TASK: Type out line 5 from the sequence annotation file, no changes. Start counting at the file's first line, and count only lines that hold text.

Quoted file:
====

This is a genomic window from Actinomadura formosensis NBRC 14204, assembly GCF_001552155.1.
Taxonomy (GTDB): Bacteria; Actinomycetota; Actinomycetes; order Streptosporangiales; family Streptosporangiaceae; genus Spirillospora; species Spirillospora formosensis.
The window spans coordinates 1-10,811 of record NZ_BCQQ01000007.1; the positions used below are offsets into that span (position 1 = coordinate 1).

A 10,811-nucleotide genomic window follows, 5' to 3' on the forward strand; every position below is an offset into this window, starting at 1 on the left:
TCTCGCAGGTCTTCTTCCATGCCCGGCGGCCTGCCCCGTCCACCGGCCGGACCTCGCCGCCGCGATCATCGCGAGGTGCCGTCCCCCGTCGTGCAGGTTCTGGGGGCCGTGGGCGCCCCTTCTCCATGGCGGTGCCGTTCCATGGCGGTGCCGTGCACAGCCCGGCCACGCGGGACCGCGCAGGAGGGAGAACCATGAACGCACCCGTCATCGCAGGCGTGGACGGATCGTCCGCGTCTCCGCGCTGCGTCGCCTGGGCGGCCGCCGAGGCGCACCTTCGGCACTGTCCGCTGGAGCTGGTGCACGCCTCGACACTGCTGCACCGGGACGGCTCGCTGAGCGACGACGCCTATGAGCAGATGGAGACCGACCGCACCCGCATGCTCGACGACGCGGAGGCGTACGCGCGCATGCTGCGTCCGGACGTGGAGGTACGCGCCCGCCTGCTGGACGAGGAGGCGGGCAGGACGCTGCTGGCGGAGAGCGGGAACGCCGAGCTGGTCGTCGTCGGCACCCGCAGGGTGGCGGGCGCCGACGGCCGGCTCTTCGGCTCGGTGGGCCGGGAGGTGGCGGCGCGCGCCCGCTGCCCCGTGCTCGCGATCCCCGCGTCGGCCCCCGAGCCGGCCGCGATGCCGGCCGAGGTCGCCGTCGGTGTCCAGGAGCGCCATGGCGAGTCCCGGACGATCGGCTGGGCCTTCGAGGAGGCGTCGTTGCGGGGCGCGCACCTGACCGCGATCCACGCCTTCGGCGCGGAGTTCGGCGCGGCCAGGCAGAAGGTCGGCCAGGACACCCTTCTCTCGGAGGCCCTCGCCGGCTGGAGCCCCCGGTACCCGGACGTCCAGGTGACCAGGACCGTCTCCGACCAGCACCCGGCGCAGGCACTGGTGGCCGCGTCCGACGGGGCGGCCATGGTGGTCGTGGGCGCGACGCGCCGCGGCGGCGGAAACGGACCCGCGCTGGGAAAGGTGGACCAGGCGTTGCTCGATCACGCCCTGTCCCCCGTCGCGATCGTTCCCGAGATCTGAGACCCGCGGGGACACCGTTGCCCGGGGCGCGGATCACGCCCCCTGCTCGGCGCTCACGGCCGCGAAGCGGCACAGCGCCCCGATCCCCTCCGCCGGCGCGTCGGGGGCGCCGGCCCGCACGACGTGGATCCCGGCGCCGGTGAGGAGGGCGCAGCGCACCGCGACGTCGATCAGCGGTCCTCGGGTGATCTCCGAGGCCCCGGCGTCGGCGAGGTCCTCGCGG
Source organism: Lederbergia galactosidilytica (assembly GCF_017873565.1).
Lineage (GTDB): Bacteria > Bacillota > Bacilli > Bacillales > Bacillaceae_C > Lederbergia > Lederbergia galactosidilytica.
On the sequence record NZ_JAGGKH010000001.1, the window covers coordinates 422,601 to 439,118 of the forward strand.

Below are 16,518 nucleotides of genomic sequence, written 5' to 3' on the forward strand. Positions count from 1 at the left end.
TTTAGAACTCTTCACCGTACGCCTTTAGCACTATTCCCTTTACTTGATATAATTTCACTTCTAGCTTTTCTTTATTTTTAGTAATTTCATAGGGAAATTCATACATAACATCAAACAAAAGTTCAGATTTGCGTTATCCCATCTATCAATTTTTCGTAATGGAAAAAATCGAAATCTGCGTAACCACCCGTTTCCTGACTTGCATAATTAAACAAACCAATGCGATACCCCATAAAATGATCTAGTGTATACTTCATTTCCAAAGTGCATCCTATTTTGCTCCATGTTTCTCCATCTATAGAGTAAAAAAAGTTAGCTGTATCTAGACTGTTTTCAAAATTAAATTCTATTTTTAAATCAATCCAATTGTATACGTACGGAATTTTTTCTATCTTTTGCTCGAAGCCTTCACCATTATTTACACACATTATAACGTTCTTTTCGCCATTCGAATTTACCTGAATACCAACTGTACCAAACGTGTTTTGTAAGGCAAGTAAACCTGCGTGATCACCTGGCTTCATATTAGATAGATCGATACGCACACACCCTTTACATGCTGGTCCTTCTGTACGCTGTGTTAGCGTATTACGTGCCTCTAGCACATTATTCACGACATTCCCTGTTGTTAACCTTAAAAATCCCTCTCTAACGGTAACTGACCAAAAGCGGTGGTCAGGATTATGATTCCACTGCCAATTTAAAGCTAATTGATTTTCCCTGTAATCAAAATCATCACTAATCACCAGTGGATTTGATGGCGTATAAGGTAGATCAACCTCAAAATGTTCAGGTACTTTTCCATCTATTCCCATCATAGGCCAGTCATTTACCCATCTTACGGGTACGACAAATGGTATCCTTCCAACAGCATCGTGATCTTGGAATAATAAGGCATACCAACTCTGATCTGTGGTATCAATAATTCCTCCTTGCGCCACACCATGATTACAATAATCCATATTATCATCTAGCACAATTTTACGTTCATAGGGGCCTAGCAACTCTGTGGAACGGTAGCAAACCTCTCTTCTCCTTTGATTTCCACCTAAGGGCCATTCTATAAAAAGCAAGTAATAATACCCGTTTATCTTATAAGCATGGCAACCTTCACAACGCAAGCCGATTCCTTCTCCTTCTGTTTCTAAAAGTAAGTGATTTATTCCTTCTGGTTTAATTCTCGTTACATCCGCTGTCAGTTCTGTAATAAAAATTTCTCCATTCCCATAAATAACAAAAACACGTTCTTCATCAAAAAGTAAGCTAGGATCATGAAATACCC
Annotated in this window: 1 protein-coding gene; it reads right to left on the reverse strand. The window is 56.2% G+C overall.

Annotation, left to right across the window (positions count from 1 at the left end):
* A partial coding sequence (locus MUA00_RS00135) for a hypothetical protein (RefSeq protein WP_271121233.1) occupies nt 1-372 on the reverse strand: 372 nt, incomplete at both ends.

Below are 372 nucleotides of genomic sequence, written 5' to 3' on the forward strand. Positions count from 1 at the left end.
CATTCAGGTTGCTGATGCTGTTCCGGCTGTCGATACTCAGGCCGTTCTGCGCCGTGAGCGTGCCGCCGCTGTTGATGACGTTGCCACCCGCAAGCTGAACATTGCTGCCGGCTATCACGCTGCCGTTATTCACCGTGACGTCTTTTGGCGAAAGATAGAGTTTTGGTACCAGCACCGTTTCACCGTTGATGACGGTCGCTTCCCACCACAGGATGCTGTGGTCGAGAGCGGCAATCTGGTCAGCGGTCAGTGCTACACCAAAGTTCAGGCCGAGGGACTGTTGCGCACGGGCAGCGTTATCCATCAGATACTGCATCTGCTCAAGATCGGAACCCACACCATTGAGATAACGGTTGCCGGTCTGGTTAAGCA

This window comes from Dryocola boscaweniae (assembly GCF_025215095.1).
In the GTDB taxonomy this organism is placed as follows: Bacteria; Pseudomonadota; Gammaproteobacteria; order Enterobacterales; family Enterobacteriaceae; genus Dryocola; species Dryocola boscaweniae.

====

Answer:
TCTCGCAGGTCTTCTTCCATGCCCGGCGGCCTGCCCCGTCCACCGGCCGGACCTCGCCGCCGCGATCATCGCGAGGTGCCGTCCCCCGTCGTGCAGGTTCTGGGGGCCGTGGGCGCCCCTTCTCCATGGCGGTGCCGTTCCATGGCGGTGCCGTGCACAGCCCGGCCACGCGGGACCGCGCAGGAGGGAGAACCATGAACGCACCCGTCATCGCAGGCGTGGACGGATCGTCCGCGTCTCCGCGCTGCGTCGCCTGGGCGGCCGCCGAGGCGCACCTTCGGCACTGTCCGCTGGAGCTGGTGCACGCCTCGACACTGCTGCACCGGGACGGCTCGCTGAGCGACGACGCCTATGAGCAGATGGAGACCGACCGCACCCGCATGCTCGACGACGCGGAGGCGTACGCGCGCATGCTGCGTCCGGACGTGGAGGTACGCGCCCGCCTGCTGGACGAGGAGGCGGGCAGGACGCTGCTGGCGGAGAGCGGGAACGCCGAGCTGGTCGTCGTCGGCACCCGCAGGGTGGCGGGCGCCGACGGCCGGCTCTTCGGCTCGGTGGGCCGGGAGGTGGCGGCGCGCGCCCGCTGCCCCGTGCTCGCGATCCCCGCGTCGGCCCCCGAGCCGGCCGCGATGCCGGCCGAGGTCGCCGTCGGTGTCCAGGAGCGCCATGGCGAGTCCCGGACGATCGGCTGGGCCTTCGAGGAGGCGTCGTTGCGGGGCGCGCACCTGACCGCGATCCACGCCTTCGGCGCGGAGTTCGGCGCGGCCAGGCAGAAGGTCGGCCAGGACACCCTTCTCTCGGAGGCCCTCGCCGGCTGGAGCCCCCGGTACCCGGACGTCCAGGTGACCAGGACCGTCTCCGACCAGCACCCGGCGCAGGCACTGGTGGCCGCGTCCGACGGGGCGGCCATGGTGGTCGTGGGCGCGACGCGCCGCGGCGGCGGAAACGGACCCGCGCTGGGAAAGGTGGACCAGGCGTTGCTCGATCACGCCCTGTCCCCCGTCGCGATCGTTCCCGAGATCTGAGACCCGCGGGGACACCGTTGCCCGGGGCGCGGATCACGCCCCCTGCTCGGCGCTCACGGCCGCGAAGCGGCACAGCGCCCCGATCCCCTCCGCCGGCGCGTCGGGGGCGCCGGCCCGCACGACGTGGATCCCGGCGCCGGTGAGGAGGGCGCAGCGCACCGCGACGTCGATCAGCGGTCCTCGGGTGATCTCCGAGGCCCCGGCGTCGGCGAGGTCCTCGCGG